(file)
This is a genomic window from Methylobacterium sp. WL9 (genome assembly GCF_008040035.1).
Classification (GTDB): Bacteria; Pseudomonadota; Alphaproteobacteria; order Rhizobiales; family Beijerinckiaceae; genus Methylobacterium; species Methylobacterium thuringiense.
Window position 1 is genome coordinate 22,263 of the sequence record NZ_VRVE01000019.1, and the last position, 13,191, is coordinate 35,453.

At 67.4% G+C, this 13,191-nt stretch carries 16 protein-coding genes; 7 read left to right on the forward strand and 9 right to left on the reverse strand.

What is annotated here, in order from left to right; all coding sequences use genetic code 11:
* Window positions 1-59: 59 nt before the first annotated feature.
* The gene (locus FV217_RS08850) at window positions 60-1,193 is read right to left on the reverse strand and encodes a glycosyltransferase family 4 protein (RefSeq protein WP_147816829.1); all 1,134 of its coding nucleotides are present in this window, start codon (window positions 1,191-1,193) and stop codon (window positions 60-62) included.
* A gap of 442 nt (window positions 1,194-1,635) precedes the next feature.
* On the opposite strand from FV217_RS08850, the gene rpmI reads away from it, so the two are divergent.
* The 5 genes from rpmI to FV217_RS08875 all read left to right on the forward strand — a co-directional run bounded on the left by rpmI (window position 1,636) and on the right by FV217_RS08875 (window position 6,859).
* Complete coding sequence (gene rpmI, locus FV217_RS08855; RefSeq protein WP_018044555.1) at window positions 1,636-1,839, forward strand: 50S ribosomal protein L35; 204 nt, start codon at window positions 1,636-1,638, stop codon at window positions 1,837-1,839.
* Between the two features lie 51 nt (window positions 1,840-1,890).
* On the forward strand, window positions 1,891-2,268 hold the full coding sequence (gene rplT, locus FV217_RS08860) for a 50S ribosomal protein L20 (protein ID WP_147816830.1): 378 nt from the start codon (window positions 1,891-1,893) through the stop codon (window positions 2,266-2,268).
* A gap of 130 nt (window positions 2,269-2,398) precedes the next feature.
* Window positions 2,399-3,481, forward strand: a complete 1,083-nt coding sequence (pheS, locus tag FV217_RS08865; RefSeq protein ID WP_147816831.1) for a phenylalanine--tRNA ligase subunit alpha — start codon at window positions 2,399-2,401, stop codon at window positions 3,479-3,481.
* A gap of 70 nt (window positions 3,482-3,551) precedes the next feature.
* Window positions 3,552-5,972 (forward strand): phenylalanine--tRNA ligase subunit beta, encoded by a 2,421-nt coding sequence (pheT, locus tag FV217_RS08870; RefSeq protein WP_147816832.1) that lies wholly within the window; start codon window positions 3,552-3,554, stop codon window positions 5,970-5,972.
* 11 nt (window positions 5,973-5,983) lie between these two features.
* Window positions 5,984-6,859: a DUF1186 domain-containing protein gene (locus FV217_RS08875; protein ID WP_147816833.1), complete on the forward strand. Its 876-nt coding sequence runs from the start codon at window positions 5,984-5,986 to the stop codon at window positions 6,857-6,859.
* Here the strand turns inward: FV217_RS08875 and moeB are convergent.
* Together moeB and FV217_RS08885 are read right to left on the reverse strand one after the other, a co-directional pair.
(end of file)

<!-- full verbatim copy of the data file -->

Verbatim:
This is a genomic window from Methylobacterium sp. WL9 (genome assembly GCF_008040035.1).
Classification (GTDB): Bacteria; Pseudomonadota; Alphaproteobacteria; order Rhizobiales; family Beijerinckiaceae; genus Methylobacterium; species Methylobacterium thuringiense.
Window position 1 is genome coordinate 22,263 of the sequence record NZ_VRVE01000019.1, and the last position, 13,191, is coordinate 35,453.

At 67.4% G+C, this 13,191-nt stretch carries 16 protein-coding genes; 7 read left to right on the forward strand and 9 right to left on the reverse strand.

What is annotated here, in order from left to right; all coding sequences use genetic code 11:
* Window positions 1-59: 59 nt before the first annotated feature.
* The gene (locus FV217_RS08850) at window positions 60-1,193 is read right to left on the reverse strand and encodes a glycosyltransferase family 4 protein (RefSeq protein WP_147816829.1); all 1,134 of its coding nucleotides are present in this window, start codon (window positions 1,191-1,193) and stop codon (window positions 60-62) included.
* A gap of 442 nt (window positions 1,194-1,635) precedes the next feature.
* On the opposite strand from FV217_RS08850, the gene rpmI reads away from it, so the two are divergent.
* The 5 genes from rpmI to FV217_RS08875 all read left to right on the forward strand — a co-directional run bounded on the left by rpmI (window position 1,636) and on the right by FV217_RS08875 (window position 6,859).
* Complete coding sequence (gene rpmI, locus FV217_RS08855; RefSeq protein WP_018044555.1) at window positions 1,636-1,839, forward strand: 50S ribosomal protein L35; 204 nt, start codon at window positions 1,636-1,638, stop codon at window positions 1,837-1,839.
* Between the two features lie 51 nt (window positions 1,840-1,890).
* On the forward strand, window positions 1,891-2,268 hold the full coding sequence (gene rplT, locus FV217_RS08860) for a 50S ribosomal protein L20 (protein ID WP_147816830.1): 378 nt from the start codon (window positions 1,891-1,893) through the stop codon (window positions 2,266-2,268).
* A gap of 130 nt (window positions 2,269-2,398) precedes the next feature.
* Window positions 2,399-3,481, forward strand: a complete 1,083-nt coding sequence (pheS, locus tag FV217_RS08865; RefSeq protein ID WP_147816831.1) for a phenylalanine--tRNA ligase subunit alpha — start codon at window positions 2,399-2,401, stop codon at window positions 3,479-3,481.
* A gap of 70 nt (window positions 3,482-3,551) precedes the next feature.
* Window positions 3,552-5,972 (forward strand): phenylalanine--tRNA ligase subunit beta, encoded by a 2,421-nt coding sequence (pheT, locus tag FV217_RS08870; RefSeq protein WP_147816832.1) that lies wholly within the window; start codon window positions 3,552-3,554, stop codon window positions 5,970-5,972.
* 11 nt (window positions 5,973-5,983) lie between these two features.
* Window positions 5,984-6,859: a DUF1186 domain-containing protein gene (locus FV217_RS08875; protein ID WP_147816833.1), complete on the forward strand. Its 876-nt coding sequence runs from the start codon at window positions 5,984-5,986 to the stop codon at window positions 6,857-6,859.
* Here the strand turns inward: FV217_RS08875 and moeB are convergent.
* Together moeB and FV217_RS08885 are read right to left on the reverse strand one after the other, a co-directional pair.